• 1 year ago

    A cheating scandal involving 3DMark?

    What YEAR is it?

      • Klimax
      • 1 year ago

      Everything old is new again…

      • BobbinThreadbare
      • 1 year ago

      history is a flat circle

        • gerryg
        • 1 year ago

        duh, all circles are flat. like the earth

    • Redocbew
    • 1 year ago

    Inconceivable!

      • BillyBuerger
      • 1 year ago

      I do not think that word means what you think it means.

        • Mr Bill
        • 1 year ago

        +3 [quote<][url=https://www.youtube.com/watch?v=OHVjs4aobqs<]I do not think that word means what you think it means.[/url<][/quote<]

        • LeoScott
        • 1 year ago

        It’s a movie reference.

          • RAGEPRO
          • 1 year ago

          And his post is the next line.

      • UberGerbil
      • 1 year ago

      I am [url=http://www.reactiongifs.com/r/mshckd.gif<]shocked![/url<]

    • chuckula
    • 1 year ago

    Aren’t you just so proud of how the kids have grown up!
    — Intel & Nvidia

      • tipoo
      • 1 year ago

      They even have differences in GPU render quality like ATI vs Nvidia of Olde

      [url<]https://www.anandtech.com/show/13285/huawei-gpu-turbo-investigation/5[/url<]

        • DavidC1
        • 1 year ago

        The review does say that’s not Huawei’s fault, but ARM’s Mali core.

        But yes, shady tactics. Most megacorporations are resorting to such things, so they are unique however.

          • tipoo
          • 1 year ago

          I know, all of it just seems like a retread of those early ‘Aughts desktop days though.

      • bhtooefr
      • 1 year ago

      If it quack3s like a duck…

      • jihadjoe
      • 1 year ago

      To be fair, everyone cheated in Quack3 lol

      [url<]http://www.extremetech.com/extreme/58762-tech-watch-ati-quake-3-driver-manipulation[/url<]

        • chuckula
        • 1 year ago

        Why yes: [url<]https://techreport.com/review/3089/how-ati-drivers-optimize-quake-iii[/url<] But if I put ATi in there I would have been downvoted mercilessly by all the people who pretend that only Intel & Nvidia are capable of doing anything wrong.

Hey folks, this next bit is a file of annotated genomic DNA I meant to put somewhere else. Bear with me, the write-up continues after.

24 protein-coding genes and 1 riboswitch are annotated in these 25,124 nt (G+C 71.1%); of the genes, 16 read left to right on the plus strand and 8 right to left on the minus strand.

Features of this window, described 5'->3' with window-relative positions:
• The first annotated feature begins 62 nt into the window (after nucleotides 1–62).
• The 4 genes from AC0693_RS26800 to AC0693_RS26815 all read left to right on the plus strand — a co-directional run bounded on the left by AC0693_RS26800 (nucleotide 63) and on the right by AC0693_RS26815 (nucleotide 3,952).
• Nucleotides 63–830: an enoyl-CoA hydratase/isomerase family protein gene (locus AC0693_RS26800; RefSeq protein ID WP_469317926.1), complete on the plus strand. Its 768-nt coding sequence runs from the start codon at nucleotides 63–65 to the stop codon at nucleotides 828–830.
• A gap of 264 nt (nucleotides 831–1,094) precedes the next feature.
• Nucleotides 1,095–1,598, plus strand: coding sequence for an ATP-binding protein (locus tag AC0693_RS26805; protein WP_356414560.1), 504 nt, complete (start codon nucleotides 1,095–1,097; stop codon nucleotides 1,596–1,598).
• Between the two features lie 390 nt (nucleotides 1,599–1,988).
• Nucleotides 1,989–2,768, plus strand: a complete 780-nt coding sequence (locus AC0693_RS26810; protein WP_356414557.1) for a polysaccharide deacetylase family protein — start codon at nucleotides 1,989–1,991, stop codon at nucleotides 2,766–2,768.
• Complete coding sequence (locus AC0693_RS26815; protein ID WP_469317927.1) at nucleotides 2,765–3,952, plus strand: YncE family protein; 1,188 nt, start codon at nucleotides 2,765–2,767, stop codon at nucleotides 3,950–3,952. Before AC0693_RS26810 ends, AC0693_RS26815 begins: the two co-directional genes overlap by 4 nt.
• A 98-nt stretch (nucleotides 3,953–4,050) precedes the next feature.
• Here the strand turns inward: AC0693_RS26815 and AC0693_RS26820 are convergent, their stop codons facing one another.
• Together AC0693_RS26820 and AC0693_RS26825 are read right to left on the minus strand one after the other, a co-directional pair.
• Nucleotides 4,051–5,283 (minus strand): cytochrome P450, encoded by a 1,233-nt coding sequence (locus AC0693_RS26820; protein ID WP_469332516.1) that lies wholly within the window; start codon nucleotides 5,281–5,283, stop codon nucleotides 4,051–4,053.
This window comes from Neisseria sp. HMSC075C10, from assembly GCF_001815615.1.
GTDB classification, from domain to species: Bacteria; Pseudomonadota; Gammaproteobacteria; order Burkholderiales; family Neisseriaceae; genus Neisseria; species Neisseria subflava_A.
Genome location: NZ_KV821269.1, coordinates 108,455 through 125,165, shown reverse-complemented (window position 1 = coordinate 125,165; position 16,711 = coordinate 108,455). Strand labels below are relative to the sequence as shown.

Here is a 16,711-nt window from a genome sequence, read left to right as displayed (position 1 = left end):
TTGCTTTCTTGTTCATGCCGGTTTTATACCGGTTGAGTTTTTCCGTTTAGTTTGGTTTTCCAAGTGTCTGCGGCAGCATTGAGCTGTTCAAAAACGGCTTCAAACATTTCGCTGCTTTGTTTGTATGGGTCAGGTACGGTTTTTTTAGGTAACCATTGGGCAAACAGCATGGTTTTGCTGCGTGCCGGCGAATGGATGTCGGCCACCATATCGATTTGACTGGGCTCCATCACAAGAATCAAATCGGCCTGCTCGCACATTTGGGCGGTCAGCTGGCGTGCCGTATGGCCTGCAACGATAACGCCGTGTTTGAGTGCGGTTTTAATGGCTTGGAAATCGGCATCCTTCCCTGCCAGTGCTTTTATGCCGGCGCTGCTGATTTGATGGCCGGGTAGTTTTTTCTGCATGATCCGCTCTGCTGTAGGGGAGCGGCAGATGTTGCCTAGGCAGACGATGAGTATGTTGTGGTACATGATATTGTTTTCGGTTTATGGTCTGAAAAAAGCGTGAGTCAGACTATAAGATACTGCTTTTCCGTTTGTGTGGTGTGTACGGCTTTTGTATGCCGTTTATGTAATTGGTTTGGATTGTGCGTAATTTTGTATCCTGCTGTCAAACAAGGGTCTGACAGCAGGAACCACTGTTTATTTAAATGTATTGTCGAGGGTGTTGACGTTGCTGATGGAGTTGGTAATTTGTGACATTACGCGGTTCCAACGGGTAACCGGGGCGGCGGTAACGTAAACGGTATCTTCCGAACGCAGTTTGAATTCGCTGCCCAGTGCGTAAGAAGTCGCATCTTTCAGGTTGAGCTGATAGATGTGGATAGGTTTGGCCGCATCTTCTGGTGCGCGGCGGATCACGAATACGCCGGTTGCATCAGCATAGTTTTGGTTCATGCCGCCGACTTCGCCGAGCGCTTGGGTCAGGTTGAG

• DoomGuy64
        • 1 year ago

        Ati cheats in one game, removes cheat in next driver, community never lets it down.
        “This issue will be corrected in the next RADEON-family driver release”
        Nvidia cheats in hundreds of games, 3dmark, and eventually turns to outright performance sabotage of the competition.
        [quote<]"What got AMD seriously aggravated was the fact that the first step of this code is done on all AMD hardware: “‘Amusingly’, it turns out that the first step is done for all hardware (even ours) whether AA is enabled or not! So it turns out that NVidia’s code for adding support for AA is running on our hardware all the time – even though we’re not being allowed to run the resolve code! So… They’ve not just tied a very ordinary implementation of AA to their h/w, but they’ve done it in a way which ends up slowing our hardware down (because we’re forced to write useless depth values to alpha most of the time…)!”[/quote<] [quote<]Yep, this flat, hard-edged slab is one of the most highly tessellated objects in the scene.[/quote<] [quote<]That's right. The tessellated water mesh remains in the scene, apparently ebbing and flowing beneath the land throughout, even though it's not visible. [/quote<] Community conveniently ignores this is going on. Blames AMD for poor performance in Nvidia sponsored titles. Only occasionally gets upset when Nvidia no longer competes with AMD and starts sabotaging it's own last gen hardware to sell new hardware. Like when the 960 beat the 780Ti in games like TW3. Yeah, Quack3 everyone. Like a 20 year old game hack on dx8 hardware, back when ATI was it's own company, couldn't do opengl, and was even patched out is somehow still relevant. I guess in some people's mind, that one time somehow equals out and justifies Nvidia's constant and still ongoing bad behavior.